Gilbert F. Simmons, Roger Rij, Joseph L. Smilanick, and Shama John
Refrigerated fresh-cut fruit and vegetables are the most rapidly expanding area in produce sales. Shelf life for minimally processed produce depends on natural product senescence or spoilage organism decay. Shelf life limits, near-aseptic cutting facilities, refrigerated transportation, and refrigerated storage make it possible to ship precut cantaloupe coast to coast on a year-round basis. Thorough cantaloupe surface disinfection reduces potential spoilage organisms and harmful pathogens. We compared using vapor hydrogen peroxide and sulfur dioxide to the current practice of hypochlorite (HOCL) washing to reduce cantaloupe microbial load. After treatment, cantaloupe were stored in unsealed polyethylene bags at 2.2°C for 4 weeks. The HOCL treated fruit were scrubbed and soaked for 5 minutes in a commercial HOCL solution. After 4 weeks, the HOCL washed fruit had reduced visible molds compared to controls. Cantaloupes fumigated for 60 minutes with 5000 or 10,000 ppm sulfur dioxide developed sunken lesions but no significant decay after 4 weeks storage. Cantaloupes, treated 60 minutes with 3 mg·L–1 volume vapor hydrogen peroxide, did not show injury or significant decay after 4 weeks storage. Sulfur dioxide and vapor hydrogen peroxide show promise as alternatives to HOCL.
Gilbert F. Simmons, Joseph L. Smilanick, Nuria Denis-Arrue, Dennis A Margosan, and Shama John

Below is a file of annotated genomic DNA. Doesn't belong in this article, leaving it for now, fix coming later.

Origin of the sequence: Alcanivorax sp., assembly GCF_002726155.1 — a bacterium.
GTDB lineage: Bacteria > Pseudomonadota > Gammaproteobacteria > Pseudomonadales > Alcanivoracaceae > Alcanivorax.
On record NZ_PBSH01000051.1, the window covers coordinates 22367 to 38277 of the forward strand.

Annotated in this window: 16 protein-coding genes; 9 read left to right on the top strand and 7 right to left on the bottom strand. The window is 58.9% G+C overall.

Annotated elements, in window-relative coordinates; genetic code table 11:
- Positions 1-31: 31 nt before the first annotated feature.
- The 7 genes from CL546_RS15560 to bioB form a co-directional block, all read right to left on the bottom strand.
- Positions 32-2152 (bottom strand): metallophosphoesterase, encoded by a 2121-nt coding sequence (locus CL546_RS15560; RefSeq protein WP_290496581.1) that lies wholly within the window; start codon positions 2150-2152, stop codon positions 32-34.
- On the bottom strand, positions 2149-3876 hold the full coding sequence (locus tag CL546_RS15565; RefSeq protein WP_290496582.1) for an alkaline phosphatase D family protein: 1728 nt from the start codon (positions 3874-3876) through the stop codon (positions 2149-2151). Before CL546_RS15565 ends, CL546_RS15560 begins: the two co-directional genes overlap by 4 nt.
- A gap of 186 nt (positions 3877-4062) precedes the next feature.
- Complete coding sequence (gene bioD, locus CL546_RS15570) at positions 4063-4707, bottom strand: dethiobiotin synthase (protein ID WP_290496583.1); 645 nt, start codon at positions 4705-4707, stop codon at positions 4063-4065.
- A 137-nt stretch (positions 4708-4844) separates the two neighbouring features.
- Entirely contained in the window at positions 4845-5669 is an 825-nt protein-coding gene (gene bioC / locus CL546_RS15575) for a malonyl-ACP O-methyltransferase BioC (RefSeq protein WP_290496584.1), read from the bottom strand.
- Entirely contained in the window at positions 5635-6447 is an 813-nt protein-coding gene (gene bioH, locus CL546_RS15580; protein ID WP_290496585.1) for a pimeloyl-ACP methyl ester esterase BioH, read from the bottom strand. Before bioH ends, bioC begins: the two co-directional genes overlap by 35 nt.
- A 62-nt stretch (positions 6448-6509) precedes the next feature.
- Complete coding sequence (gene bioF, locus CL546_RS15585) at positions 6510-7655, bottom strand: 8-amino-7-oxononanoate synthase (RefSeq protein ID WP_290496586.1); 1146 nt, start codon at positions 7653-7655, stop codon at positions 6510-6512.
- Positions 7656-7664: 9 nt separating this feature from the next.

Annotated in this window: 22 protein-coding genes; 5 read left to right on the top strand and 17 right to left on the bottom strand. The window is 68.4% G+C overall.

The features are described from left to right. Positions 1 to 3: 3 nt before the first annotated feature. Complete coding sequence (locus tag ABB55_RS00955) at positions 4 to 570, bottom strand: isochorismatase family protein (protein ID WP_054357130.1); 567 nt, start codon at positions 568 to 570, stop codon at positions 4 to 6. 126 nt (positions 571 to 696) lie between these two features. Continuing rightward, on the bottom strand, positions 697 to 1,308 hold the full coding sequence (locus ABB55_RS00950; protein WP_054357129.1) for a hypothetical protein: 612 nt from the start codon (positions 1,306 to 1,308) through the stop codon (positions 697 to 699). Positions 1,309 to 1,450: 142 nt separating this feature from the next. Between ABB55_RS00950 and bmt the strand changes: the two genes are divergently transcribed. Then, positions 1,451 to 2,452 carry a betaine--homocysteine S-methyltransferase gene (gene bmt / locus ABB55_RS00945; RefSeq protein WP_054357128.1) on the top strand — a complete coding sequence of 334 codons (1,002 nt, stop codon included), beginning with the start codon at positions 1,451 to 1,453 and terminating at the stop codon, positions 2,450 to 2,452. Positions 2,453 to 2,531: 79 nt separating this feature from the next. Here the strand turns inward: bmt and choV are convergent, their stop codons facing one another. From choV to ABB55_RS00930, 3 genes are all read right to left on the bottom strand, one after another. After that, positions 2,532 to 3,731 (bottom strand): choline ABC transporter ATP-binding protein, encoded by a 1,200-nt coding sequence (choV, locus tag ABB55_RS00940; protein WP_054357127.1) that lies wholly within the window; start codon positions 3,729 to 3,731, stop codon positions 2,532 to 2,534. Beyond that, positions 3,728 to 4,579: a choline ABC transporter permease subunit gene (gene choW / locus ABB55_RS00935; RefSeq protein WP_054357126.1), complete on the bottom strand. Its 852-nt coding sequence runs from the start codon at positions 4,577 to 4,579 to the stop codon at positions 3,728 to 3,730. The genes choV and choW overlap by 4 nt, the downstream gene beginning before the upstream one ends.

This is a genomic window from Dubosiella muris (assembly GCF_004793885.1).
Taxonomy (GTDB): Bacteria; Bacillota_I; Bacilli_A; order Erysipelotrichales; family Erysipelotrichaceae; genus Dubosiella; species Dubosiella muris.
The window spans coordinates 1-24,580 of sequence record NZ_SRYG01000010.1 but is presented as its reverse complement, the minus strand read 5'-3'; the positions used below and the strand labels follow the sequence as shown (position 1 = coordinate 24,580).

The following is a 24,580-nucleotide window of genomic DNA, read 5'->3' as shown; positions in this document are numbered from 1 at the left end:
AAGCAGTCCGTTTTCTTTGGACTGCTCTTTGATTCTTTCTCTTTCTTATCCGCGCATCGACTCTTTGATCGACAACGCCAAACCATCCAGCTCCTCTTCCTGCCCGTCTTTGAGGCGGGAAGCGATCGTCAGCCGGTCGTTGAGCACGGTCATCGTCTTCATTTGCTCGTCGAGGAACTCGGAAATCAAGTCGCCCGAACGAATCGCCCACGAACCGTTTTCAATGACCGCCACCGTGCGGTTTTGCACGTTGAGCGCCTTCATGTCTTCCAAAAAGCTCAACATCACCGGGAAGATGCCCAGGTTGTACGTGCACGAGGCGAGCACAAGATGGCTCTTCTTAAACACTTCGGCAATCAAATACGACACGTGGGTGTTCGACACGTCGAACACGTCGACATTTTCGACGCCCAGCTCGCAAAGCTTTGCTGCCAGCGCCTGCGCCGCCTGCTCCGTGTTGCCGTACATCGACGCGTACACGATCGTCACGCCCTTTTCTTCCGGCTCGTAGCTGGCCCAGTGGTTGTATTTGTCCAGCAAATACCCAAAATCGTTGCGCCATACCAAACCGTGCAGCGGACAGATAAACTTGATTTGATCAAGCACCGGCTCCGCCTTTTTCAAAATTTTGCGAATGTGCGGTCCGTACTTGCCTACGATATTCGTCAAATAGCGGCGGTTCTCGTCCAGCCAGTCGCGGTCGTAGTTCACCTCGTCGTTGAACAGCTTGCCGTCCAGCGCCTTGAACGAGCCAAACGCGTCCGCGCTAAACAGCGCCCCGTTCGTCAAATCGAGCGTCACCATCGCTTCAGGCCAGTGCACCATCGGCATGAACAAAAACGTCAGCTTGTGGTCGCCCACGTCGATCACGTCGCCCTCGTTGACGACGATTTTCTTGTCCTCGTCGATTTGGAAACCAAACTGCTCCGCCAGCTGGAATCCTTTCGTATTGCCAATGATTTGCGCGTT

A new vapor phase hydrogen peroxide (VPHP) technology that uses relatively dry hydrogen peroxide pulses is a promising method for the disinfection of surface-borne bacteria, yeasts, and molds on walnut nutmeats. The number of colony forming units per gram (cfu/g) on untreated nutmeats was compared to those VPHP treated. Three culture media; dichloran rose bengal chloramphenicol agar base (DRBC, Oxoid), aerobic plate count agar (APC, Oxoid), and potato dextrose agar (PDA, Sigma), were utilized to evaluate cfu/g. Similar numbers of cfu/g of product were observed on APC and PDA. The more selective DRBC had lower cfu/g. Microorganisms washed from untreated walnut nutmeats purchased at retail outlets ranged between 17,000-29,000 cfu/g depending upon the culture medium used. The number of cfu/lg on nutmeats after VPHP treatments was reduced to 500-1400, a 95% reduction. VPHP may offer an alternative to propylene oxide fumigation. The moisture content of nutmeats was not significantly altered by VPHP. The Food and Drug Administration lists hydrogen peroxide as a “generally recognized as safe substance” (GRAS). Hydrogen peroxide is already produced in a food grade for aseptic packaging.